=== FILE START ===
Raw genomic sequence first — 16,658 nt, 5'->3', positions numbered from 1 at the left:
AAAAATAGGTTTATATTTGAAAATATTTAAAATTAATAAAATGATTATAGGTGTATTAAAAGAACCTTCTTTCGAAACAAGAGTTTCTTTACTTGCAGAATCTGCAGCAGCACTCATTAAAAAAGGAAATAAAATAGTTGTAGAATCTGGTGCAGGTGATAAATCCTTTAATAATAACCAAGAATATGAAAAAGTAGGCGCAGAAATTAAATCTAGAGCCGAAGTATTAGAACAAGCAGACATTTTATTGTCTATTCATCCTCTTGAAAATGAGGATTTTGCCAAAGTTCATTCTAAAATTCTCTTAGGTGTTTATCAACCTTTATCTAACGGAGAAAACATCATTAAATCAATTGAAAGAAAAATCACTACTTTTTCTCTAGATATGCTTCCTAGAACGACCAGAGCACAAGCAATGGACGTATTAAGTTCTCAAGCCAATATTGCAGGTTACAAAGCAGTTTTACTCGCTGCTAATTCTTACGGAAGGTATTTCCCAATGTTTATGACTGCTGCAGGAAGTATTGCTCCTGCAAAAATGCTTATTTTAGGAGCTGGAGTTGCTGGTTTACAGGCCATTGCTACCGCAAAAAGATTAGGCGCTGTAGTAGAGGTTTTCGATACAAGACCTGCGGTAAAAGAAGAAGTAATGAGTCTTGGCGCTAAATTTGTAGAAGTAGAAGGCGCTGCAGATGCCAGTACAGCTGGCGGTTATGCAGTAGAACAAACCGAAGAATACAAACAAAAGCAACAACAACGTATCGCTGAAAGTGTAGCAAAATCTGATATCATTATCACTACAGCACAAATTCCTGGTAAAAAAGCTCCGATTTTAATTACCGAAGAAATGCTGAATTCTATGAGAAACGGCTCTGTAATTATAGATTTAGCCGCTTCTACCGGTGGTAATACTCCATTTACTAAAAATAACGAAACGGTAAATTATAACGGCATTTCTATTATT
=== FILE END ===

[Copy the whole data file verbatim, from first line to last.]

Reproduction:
Raw genomic sequence first — 16,658 nt, 5'->3', positions numbered from 1 at the left:
AAAAATAGGTTTATATTTGAAAATATTTAAAATTAATAAAATGATTATAGGTGTATTAAAAGAACCTTCTTTCGAAACAAGAGTTTCTTTACTTGCAGAATCTGCAGCAGCACTCATTAAAAAAGGAAATAAAATAGTTGTAGAATCTGGTGCAGGTGATAAATCCTTTAATAATAACCAAGAATATGAAAAAGTAGGCGCAGAAATTAAATCTAGAGCCGAAGTATTAGAACAAGCAGACATTTTATTGTCTATTCATCCTCTTGAAAATGAGGATTTTGCCAAAGTTCATTCTAAAATTCTCTTAGGTGTTTATCAACCTTTATCTAACGGAGAAAACATCATTAAATCAATTGAAAGAAAAATCACTACTTTTTCTCTAGATATGCTTCCTAGAACGACCAGAGCACAAGCAATGGACGTATTAAGTTCTCAAGCCAATATTGCAGGTTACAAAGCAGTTTTACTCGCTGCTAATTCTTACGGAAGGTATTTCCCAATGTTTATGACTGCTGCAGGAAGTATTGCTCCTGCAAAAATGCTTATTTTAGGAGCTGGAGTTGCTGGTTTACAGGCCATTGCTACCGCAAAAAGATTAGGCGCTGTAGTAGAGGTTTTCGATACAAGACCTGCGGTAAAAGAAGAAGTAATGAGTCTTGGCGCTAAATTTGTAGAAGTAGAAGGCGCTGCAGATGCCAGTACAGCTGGCGGTTATGCAGTAGAACAAACCGAAGAATACAAACAAAAGCAACAACAACGTATCGCTGAAAGTGTAGCAAAATCTGATATCATTATCACTACAGCACAAATTCCTGGTAAAAAAGCTCCGATTTTAATTACCGAAGAAATGCTGAATTCTATGAGAAACGGCTCTGTAATTATAGATTTAGCCGCTTCTACCGGTGGTAATACTCCATTTACTAAAAATAACGAAACGGTAAATTATAACGGCATTTCTATTATT